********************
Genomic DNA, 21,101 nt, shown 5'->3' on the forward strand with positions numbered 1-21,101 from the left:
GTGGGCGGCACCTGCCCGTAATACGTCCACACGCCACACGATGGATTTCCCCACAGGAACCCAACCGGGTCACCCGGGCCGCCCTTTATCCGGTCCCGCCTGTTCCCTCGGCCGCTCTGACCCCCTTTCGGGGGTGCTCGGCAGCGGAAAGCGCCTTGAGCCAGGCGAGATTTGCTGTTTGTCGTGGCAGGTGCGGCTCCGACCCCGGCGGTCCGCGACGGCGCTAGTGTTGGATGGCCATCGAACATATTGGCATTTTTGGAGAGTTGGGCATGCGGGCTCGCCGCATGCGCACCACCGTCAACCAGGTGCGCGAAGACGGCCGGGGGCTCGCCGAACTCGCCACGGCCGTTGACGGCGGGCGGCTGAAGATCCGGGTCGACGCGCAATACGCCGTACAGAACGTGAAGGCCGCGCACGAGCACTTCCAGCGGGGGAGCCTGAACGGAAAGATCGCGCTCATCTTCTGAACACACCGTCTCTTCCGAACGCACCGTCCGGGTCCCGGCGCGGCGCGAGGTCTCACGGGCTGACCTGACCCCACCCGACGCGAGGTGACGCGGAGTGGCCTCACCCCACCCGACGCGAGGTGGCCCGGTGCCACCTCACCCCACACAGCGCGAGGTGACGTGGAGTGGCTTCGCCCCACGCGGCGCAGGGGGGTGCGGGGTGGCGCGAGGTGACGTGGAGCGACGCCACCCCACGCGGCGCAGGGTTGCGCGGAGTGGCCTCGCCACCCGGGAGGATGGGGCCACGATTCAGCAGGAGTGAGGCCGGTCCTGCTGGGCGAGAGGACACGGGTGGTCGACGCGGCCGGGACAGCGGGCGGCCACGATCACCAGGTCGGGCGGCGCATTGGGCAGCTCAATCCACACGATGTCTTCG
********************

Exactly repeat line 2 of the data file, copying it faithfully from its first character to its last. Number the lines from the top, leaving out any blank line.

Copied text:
GTGGGCGGCACCTGCCCGTAATACGTCCACACGCCACACGATGGATTTCCCCACAGGAACCCAACCGGGTCACCCGGGCCGCCCTTTATCCGGTCCCGCCTGTTCCCTCGGCCGCTCTGACCCCCTTTCGGGGGTGCTCGGCAGCGGAAAGCGCCTTGAGCCAGGCGAGATTTGCTGTTTGTCGTGGCAGGTGCGGCTCCGACCCCGGCGGTCCGCGACGGCGCTAGTGTTGGATGGCCATCGAACATATTGGCATTTTTGGAGAGTTGGGCATGCGGGCTCGCCGCATGCGCACCACCGTCAACCAGGTGCGCGAAGACGGCCGGGGGCTCGCCGAACTCGCCACGGCCGTTGACGGCGGGCGGCTGAAGATCCGGGTCGACGCGCAATACGCCGTACAGAACGTGAAGGCCGCGCACGAGCACTTCCAGCGGGGGAGCCTGAACGGAAAGATCGCGCTCATCTTCTGAACACACCGTCTCTTCCGAACGCACCGTCCGGGTCCCGGCGCGGCGCGAGGTCTCACGGGCTGACCTGACCCCACCCGACGCGAGGTGACGCGGAGTGGCCTCACCCCACCCGACGCGAGGTGGCCCGGTGCCACCTCACCCCACACAGCGCGAGGTGACGTGGAGTGGCTTCGCCCCACGCGGCGCAGGGGGGTGCGGGGTGGCGCGAGGTGACGTGGAGCGACGCCACCCCACGCGGCGCAGGGTTGCGCGGAGTGGCCTCGCCACCCGGGAGGATGGGGCCACGATTCAGCAGGAGTGAGGCCGGTCCTGCTGGGCGAGAGGACACGGGTGGTCGACGCGGCCGGGACAGCGGGCGGCCACGATCACCAGGTCGGGCGGCGCATTGGGCAGCTCAATCCACACGATGTCTTCG